Brain Health

IF YOU THINK MEMORY ISSUES START IN OLD AGE, THINK AGAIN.

 

WHAT YOU DO TODAY IMPACTS YOUR CHANCES OF STAYING MENTALLY SHARP AS YOU AGE.

 

MANAGING RISK FACTORS EARLY ON CAN MAKE A DIFFERENCE FOR LONG-TERM BRAIN HEALTH.

 

what is brain health?

When your brain is healthy, it has the blood flow required for peak performance. A healthy brain is essential for living a long and full life. When your brain is healthy, you're better able to pay attention, solve problems, communicate, and much more.

POOR BRAIN HEALTH IS MORE SERIOUS THAN YOU THINK

Failing brain health is a public health epidemic.

The brain begins showing signs of cognitive decline as a person enters their 20s.

3 out of 5 Americans will develop a brain disease in their lifetime.

By 2030, the total cost of Alzheimer's, dementia, and stroke is expected to exceed $1 Trillion.

THings you can do Now

Brain health matters no matter your age. The choices you make today can help you have a healthier brain tomorrow.
7 Small steps to big changes

A healthy brain has a lot to do with your lifestyle. Here are 7 small steps you can take that make a big difference.

Learn More(about 7 small steps to big changes)
Join the Healthy For Good™ movement

Find the support and resources you need to make positive, permanent changes that can help improve health and brain function.

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Regret bad selfies, not bad brain health

Everyone has regrets, don't let your brain health be one of them. Learn about preventing stroke from the American Stroke Association.

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Frequently asked questions about brain health
  • A healthy brain, supported by adequate blood flow, is essential for living a longer and fuller life. Brain health enables thought, planned action and emotional connections that impact the daily lives and progress of individuals, families and communities. A healthy brain is able to:

    • pay attention;
    • receive and recognize input from our senses;
    • learn and remember;
    • communicate;
    • solve problems and make decisions;
    • support movement; and
    • regulate emotions.

    The advisory from the American Heart Association goes further in defining ideal brain health so that it can be measured, monitored and modified. This is important so that researchers and policy makers can identify whether we are making progress towards lessening the impact of dementia as life expectancy increases and the population ages.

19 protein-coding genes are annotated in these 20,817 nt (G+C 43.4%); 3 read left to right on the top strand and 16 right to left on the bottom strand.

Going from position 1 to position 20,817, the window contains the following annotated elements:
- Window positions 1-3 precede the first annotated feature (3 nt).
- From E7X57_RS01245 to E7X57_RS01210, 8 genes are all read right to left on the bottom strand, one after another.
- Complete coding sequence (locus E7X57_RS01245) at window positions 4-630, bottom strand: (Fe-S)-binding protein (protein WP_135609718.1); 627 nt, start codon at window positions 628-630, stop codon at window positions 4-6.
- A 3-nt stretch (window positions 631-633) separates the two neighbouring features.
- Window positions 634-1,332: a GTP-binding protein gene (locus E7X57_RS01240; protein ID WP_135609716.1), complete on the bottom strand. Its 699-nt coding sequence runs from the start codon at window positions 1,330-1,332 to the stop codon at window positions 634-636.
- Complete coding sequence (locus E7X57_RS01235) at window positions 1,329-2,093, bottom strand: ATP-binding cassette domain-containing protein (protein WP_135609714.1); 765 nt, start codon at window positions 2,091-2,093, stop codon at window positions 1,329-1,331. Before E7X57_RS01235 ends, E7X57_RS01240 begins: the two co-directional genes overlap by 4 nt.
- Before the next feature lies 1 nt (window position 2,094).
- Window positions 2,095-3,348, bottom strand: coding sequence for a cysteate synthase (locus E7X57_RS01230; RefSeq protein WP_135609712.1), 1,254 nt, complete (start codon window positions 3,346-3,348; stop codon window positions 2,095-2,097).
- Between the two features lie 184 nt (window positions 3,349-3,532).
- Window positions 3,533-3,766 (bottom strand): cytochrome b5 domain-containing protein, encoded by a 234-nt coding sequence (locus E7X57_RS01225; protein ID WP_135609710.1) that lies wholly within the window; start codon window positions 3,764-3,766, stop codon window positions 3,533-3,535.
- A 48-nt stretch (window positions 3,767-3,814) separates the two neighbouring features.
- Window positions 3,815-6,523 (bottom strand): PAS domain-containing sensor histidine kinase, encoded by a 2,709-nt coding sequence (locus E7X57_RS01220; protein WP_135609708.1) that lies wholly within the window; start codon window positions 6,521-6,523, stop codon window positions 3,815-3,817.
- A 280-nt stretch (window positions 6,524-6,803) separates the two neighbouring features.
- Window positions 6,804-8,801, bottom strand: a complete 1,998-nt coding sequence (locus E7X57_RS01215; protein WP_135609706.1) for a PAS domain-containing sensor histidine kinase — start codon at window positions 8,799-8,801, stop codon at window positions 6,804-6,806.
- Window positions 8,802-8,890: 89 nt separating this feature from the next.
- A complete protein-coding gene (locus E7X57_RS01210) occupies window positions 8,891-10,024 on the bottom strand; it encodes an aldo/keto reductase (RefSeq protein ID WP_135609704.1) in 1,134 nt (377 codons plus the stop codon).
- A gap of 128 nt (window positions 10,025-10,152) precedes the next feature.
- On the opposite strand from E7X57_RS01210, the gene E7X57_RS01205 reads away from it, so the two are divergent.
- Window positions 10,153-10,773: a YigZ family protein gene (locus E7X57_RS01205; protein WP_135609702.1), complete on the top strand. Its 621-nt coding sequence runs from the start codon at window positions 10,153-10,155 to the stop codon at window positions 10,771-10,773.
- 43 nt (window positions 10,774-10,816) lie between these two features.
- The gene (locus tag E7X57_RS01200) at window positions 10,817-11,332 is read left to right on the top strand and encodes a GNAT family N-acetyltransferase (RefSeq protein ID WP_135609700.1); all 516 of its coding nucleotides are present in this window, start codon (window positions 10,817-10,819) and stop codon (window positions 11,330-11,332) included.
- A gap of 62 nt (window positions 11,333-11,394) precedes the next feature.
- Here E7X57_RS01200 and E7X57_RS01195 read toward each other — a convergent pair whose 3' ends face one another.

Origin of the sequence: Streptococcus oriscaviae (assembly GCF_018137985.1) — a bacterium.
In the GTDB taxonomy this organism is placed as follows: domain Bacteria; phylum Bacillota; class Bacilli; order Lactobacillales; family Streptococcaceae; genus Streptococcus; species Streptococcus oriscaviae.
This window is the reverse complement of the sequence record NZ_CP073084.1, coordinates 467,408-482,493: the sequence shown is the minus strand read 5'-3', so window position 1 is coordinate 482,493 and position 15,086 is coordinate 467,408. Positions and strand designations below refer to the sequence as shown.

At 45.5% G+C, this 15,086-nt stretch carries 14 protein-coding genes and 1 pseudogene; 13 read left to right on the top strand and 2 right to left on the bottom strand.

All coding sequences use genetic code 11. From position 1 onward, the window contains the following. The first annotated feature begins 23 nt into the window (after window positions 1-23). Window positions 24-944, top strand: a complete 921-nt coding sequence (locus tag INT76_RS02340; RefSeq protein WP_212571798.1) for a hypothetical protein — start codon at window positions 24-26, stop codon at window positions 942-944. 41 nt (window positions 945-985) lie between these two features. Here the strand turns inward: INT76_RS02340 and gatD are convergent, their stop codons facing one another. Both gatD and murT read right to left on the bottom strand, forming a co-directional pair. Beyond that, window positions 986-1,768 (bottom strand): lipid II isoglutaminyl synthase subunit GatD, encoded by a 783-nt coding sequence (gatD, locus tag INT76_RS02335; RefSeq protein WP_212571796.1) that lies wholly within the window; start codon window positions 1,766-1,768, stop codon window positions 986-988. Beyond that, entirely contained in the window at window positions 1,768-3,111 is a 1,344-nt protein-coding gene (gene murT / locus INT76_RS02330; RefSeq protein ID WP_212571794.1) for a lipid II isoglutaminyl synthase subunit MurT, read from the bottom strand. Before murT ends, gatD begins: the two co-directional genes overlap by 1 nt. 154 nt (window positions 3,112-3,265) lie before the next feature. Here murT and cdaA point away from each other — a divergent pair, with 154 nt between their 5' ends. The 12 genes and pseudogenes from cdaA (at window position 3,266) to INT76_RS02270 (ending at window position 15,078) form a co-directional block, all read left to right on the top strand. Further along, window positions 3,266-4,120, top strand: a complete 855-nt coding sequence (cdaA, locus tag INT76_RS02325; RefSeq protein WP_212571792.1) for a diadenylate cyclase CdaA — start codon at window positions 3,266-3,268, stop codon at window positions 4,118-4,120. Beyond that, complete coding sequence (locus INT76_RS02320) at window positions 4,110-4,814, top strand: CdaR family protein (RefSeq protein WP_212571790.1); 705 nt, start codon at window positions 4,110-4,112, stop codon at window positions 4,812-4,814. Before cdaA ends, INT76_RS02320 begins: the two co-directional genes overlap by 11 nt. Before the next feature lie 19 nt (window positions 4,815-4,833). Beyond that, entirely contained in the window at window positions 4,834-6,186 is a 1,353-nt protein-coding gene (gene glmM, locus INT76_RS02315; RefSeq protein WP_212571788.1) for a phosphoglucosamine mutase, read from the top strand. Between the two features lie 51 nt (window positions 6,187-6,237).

This is the first American Heart Association advisory on measuring important factors supporting brain health. The authors recommend that ideal brain health be measured against the seven metrics – Life's Simple 7 – that were originally developed by the American Heart Association to define ideal cardiovascular health. Life's Simple 7 includes 4 ideal health behaviors and three ideal health factors:

    • nonsmoking;
    • physical activity at goal levels;
    • healthy diet consistent with current guidelines;
    • weight -- body mass index <25 kg/m2);
    • untreated blood pressure <120/<80 mm Hg;
    • untreated total cholesterol <200 mg/dL;
    • and fasting blood glucose <100 mg/dL).
  • Being able to measure brain health will help policy makers plan for the future needs of the population.

    Life expectancy is increasing in the United States, which experts believe will likely be associated with an increase in the prevalence of cognitive impairment and dementia. An aging population with multiple factors that do not support a healthy brain will produce an increased number of people with dementia. This will certainly create challenges for public health in planning for overall health and social services, housing and pensions for the elderly. This could be greatly mitigated by deploying more effective care for those at risk for cognitive impairment and dementia.

  • Although you can't feel it developing, atherosclerosis, the slow narrowing of the arteries that underlies heart disease, stroke and dementia, can begin in childhood. The American Heart Association urges people to follow Life's Simple 7 for their lifetime, to keep their arteries, hearts and brains as healthy as possible.